Try everything, stay focused and don’t give up. Life is going to be tough no matter what, so prepare your self for a lot of soul-searching in-between each amazing production. Filmmakers suffer from a great deal of ‘impostor syndrome’ and self doubt that can make the jobs we don’t get seem more important than the ones we do, but it’s this feeling of ‘Oh maybe I’m not good enough’ that keeps us humble, keeps us motivated and keeps pushing us to aim higher and higher. So stay focused on your goal, I’ve found it to be a truly amazing existence, worth every petty stress and sleepless nights.

A film school journey – Erin Latimer

erin1Since her Sydney Film School graduation in 2013, Erin Latimer has been extremely busy.

Not only has she started her own production company, Permanent Ink Pictures with her brother and current Sydney Film School student, Justin Latimer, she has also continued her film study at the University of New South Wales. Erin is a great example of how the diploma obtained at Sydney Film School can compliment both past and future study. It opens pathways to more opportunities as well as broadens your filmmaking knowledge and understand each part of the process to work in different roles in the filmmaking process.

We thank Erin for taking the time to answer a few questions about her time at Sydney Film School and her study and film work after graduation.

by Nicole Newton-Plater

Q: What led you to choose Sydney Film School to begin your film study?

A: I did an acting program at NIDA when I was 16. At one point we collaborated with some other NIDA students who were making a short film and I knew at that moment that I was on the wrong side of the camera. I then went to TAFE and studied Digital Media where my favourite class was video editing and it became obvious that film school was the next step. Watching some short films in the Sydney Film School cinema on their Open Day, I knew that I wanted to spend the next year making films too and that I’d come to the right place. I’m pretty sure I took the application form home, filled it out and returned it to John Buckmaster that same day.
 
Q: How did Sydney Film School  help you choose which area of filmmaking you wanted to specialize in? 
A: I specialised in Screenwriting and Cinematography while at SFS. I’d always been into writing and learning to craft screenplays was an opportunity I had been waiting for. Cinematography was also something I’d always been interested in, but never knew much about. SFS gave me the chance to get hands-on with cameras right away and after focus pulling for the major film in Part One, I was keen to continue in the camera department for the rest of the year and landed a DOP (Director of Photography) role for Part Two.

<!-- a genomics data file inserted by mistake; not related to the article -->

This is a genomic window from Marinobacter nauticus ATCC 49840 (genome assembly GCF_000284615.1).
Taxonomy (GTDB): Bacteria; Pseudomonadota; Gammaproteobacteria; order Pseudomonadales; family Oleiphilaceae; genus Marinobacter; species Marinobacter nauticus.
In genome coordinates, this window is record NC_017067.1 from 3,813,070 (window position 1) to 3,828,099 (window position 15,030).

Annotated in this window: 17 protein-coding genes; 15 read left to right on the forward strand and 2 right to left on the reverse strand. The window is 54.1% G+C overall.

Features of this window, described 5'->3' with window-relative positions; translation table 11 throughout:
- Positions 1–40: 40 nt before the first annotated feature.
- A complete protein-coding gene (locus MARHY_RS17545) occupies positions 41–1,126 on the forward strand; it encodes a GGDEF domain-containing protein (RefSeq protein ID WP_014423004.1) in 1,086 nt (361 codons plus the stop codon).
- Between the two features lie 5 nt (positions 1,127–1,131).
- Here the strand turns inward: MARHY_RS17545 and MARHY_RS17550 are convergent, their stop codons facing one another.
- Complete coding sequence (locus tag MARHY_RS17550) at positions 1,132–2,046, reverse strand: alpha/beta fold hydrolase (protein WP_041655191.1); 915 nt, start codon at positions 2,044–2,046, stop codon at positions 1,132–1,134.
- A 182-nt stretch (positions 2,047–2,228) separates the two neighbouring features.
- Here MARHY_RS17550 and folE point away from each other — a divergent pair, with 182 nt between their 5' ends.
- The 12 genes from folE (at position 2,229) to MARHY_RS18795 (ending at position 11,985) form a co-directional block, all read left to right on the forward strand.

Q: As you are now completing a Bachelor of Arts with majors in Film Studies and Creative Writing at University of New South Wales, how did your study at Sydney Film School help pave the way for further study?
A: I came into UNSW with a lot of knowledge about the practical side of filmmaking. In my first year at university, I took a practical course where our tutor showed us how to use DSLRs and basic lights and tripods, but after film school none of that was new to me. I never took another practical course and instead have spent the last two and half years focused entirely on film theory, which has been a great benefit to me as a writer. Having practical skills under my belt first also complimented my university study well, as I’ve been able to use my deeper of knowledge of cinematography, sound, editing and much more to write better informed theory and analysis. 
 
Q: Do you think it is beneficial to study film and continue to progress your career in film at the same time?
A: That depends on your situation, I would say. If you’re in a position where you’re getting paid to work in the industry, I would leave study behind to focus on that at least temporarily. For me the last couple of years have been very busy study-wise so I haven’t had a lot of time to sink my teeth into paid film work. Instead I have been focused on personal film projects and building the beginnings of my production company, which is of course a big part of progressing my career.  
 
Q: Do you find that the work you are doing often coincides with what you are studying?
A: Since I’m studying film theory and creative writing I would say as a writer yes, but as a director, no. I’m currently taking a class called Reviewing the Arts which focuses on crafting reviews and criticism in a chosen discipline, which is of course film and television for me. I’ve recently begun writing critical/analytical essays and reviews for a website called Fandom Following, which is all about nerdy media and pop culture. Having that opportunity coincide with that class has been quite beneficial as I’m learning to hone my skills as a reviewer while getting published at the same time.
 
Q: How was your production company, Permanent Ink Pictures established?
A: When I wrapped up at SFS in 2013, I left with a free weekend of RED camera gear hire thanks to a cinematography award from the school. I used this to direct my debut project outside of film school, a music video called “Hooks” by Daniel Tomalaris. I wanted my work to have a brand from the start, especially since I knew I would be collaborating with my brother Justin in future (who is studying at SFS currently), so having a single name to put all of our work under was something I wanted to establish right away. So Permanent Ink Pictures was born.
 
Q:Permanent Ink has a great connection with SFS, as you show on the company’s website and Facebook page. Do you find it important to pay homage to where you studied?